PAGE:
Ehsan Ghanbari

Experience, DotNet, Solutions

Simple command handler in .net

 

I want to introduce a simple command handler pattern in order to separate commands and queries of your applications if it’s needed. Sometimes especially in large-scale applications, you need to have two layers for reading and write separated and assign two teams to work on them.

You can use the pattern in this post based on the complexity and needs of your application. I recommend that don’t call this CQRS pattern as it’s something completely different and more complex.

 

Get started and Create an interface with no any member:

public interface ICommand

    {

    }

You will see later in this blog post that ICommand is just a flag to determine the commands for the handler. Every command which is trying to make a change in application’s state should return a result. so create another interface named ICommandResult

public interface ICommandResult

    {

        string Message { get; }

        bool Success { get; }

    }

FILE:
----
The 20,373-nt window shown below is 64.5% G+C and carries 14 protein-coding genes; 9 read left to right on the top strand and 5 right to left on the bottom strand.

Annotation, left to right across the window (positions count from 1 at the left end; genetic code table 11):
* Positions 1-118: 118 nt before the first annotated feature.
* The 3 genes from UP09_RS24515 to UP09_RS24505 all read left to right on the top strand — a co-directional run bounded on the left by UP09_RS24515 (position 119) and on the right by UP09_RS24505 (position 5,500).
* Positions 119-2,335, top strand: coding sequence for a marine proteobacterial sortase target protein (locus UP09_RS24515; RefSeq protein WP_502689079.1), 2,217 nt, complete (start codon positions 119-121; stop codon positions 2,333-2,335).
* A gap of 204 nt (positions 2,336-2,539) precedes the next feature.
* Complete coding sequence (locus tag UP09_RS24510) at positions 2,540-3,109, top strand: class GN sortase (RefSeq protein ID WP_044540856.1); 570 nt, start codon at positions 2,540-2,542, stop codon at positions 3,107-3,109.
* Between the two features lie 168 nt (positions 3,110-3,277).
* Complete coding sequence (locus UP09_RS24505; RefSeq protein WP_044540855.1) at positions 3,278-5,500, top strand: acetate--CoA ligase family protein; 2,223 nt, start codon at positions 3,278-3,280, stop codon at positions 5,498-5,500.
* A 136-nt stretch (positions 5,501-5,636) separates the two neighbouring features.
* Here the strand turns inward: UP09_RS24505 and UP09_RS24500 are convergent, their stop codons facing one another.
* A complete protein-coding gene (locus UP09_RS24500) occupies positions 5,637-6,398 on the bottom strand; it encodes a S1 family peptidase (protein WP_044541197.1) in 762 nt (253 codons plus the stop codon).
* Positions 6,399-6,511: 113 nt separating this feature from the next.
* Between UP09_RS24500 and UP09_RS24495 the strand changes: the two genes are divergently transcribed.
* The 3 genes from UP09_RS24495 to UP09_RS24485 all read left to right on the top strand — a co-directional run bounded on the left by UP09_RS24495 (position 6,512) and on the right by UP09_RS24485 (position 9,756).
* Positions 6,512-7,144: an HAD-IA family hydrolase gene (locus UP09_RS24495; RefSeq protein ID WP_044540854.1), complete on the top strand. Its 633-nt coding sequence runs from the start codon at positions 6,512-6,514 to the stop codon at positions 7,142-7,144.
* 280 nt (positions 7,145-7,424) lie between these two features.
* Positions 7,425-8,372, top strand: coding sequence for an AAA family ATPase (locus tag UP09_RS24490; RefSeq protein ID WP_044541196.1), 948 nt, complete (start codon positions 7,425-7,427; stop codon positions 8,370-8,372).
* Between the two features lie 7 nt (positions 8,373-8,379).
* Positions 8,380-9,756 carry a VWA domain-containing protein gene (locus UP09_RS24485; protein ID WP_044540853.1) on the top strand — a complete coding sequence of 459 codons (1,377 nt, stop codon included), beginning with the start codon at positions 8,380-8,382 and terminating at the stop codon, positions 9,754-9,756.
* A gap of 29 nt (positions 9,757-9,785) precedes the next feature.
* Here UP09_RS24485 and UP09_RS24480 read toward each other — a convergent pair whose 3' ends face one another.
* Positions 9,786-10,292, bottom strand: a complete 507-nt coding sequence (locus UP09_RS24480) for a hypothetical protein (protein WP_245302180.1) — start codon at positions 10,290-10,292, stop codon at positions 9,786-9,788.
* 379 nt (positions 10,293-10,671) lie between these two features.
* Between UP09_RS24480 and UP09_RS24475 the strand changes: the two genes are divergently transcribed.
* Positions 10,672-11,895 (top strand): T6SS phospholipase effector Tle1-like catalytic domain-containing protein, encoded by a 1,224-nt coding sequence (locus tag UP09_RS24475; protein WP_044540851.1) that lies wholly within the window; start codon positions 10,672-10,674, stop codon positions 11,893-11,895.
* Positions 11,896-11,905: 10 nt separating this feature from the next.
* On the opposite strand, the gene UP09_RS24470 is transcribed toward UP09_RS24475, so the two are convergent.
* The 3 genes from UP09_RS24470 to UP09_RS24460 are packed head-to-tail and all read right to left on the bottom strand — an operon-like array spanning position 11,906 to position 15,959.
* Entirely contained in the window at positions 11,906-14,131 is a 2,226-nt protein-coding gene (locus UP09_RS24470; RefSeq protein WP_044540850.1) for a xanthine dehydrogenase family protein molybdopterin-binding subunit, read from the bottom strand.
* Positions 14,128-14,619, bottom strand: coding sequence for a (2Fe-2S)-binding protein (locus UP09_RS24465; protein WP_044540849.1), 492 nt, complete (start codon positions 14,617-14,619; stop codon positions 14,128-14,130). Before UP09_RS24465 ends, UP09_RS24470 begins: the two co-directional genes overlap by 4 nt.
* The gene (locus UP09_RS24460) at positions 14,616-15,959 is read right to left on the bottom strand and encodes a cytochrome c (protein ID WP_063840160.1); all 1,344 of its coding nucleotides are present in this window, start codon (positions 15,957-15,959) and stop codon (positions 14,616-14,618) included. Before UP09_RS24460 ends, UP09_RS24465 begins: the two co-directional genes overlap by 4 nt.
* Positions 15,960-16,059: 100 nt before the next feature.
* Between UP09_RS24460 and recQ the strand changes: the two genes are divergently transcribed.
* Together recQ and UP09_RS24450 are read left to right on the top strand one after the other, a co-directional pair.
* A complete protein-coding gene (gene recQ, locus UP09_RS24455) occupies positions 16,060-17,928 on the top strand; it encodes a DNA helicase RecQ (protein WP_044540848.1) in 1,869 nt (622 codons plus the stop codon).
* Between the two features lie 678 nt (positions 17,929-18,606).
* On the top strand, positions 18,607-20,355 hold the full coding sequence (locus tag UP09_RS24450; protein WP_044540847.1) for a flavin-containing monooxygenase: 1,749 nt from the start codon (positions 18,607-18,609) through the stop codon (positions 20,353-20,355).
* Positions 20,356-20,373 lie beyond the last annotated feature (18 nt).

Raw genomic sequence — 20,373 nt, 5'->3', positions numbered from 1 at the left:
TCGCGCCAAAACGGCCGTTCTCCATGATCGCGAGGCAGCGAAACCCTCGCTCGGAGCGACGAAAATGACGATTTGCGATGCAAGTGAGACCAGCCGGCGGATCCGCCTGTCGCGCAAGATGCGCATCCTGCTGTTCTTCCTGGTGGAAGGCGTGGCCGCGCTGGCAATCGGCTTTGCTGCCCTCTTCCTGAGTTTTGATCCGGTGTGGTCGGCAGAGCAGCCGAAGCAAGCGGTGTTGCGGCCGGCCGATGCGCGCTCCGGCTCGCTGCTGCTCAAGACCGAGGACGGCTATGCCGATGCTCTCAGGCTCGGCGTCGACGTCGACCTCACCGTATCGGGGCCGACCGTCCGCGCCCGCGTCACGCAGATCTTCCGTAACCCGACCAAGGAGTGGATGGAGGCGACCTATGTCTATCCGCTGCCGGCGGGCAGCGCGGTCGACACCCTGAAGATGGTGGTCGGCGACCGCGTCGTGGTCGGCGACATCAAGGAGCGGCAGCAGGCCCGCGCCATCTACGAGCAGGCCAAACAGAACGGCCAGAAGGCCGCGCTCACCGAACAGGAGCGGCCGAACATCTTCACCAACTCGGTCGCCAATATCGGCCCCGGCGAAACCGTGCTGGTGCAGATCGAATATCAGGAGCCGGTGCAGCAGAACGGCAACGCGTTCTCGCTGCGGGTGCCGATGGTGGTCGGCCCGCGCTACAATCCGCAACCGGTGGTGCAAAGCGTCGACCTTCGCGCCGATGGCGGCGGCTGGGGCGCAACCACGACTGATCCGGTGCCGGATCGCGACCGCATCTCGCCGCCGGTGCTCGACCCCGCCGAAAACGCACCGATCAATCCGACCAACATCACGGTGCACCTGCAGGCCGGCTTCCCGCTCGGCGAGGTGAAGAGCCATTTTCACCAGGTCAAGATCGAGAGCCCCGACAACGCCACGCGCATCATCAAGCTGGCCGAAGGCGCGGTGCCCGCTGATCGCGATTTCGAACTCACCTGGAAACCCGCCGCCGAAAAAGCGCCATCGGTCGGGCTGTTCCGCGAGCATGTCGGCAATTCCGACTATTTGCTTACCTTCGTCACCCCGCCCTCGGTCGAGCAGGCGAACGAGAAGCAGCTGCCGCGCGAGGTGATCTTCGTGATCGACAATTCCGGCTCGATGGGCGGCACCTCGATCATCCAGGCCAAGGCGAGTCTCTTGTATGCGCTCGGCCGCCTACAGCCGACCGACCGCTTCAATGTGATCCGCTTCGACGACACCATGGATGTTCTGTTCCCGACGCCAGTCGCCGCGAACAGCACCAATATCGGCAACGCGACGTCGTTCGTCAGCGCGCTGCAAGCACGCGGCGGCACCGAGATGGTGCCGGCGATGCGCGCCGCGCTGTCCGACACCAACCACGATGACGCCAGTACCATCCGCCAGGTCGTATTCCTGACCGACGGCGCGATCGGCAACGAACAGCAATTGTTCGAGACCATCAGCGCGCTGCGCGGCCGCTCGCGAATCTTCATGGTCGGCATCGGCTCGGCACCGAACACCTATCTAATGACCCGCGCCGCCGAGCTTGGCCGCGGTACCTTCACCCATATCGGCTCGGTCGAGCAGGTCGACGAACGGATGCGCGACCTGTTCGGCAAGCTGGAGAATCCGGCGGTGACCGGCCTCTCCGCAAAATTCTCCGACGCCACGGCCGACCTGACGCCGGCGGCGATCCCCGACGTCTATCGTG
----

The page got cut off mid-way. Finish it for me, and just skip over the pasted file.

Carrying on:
implement the above interface as CommandResult and derive the FailureResult and SuccessResult classes from:

internal abstract class CommandResult : ICommandResult

    {

        public string Message { get; protected set; }

        public bool Success { get; protected set; }

    }



internal class FailureResult : CommandResult

    {

        public FailureResult(string message)

        {

            Success = false;

            Message = message;

        }

    }



    internal class SuccessResult : CommandResult

    {

        public SuccessResult(string message)

        {

            Success = true;

            Message = message;

        }

    }

Now create an interface for handling the validations in CommandBus class:

internal interface IValidationHandler<in TCommand> where TCommand : ICommand

    {

        IEnumerable<ValidationResult> Validate(TCommand command);

    }

 And create a class for validations:

public class ValidationResult

    {

        /// <summary>

        /// Initializes a new instance of the <see cref="ValidationResult"/> class.

        /// </summary>

        public ValidationResult()

        {

        }



        /// <summary>

        /// Initializes a new instance of the <see cref="ValidationResult"/> class.

        /// </summary>

        /// <param name="memeberName">Name of the memeber.</param>

        /// <param name="message">The message.</param>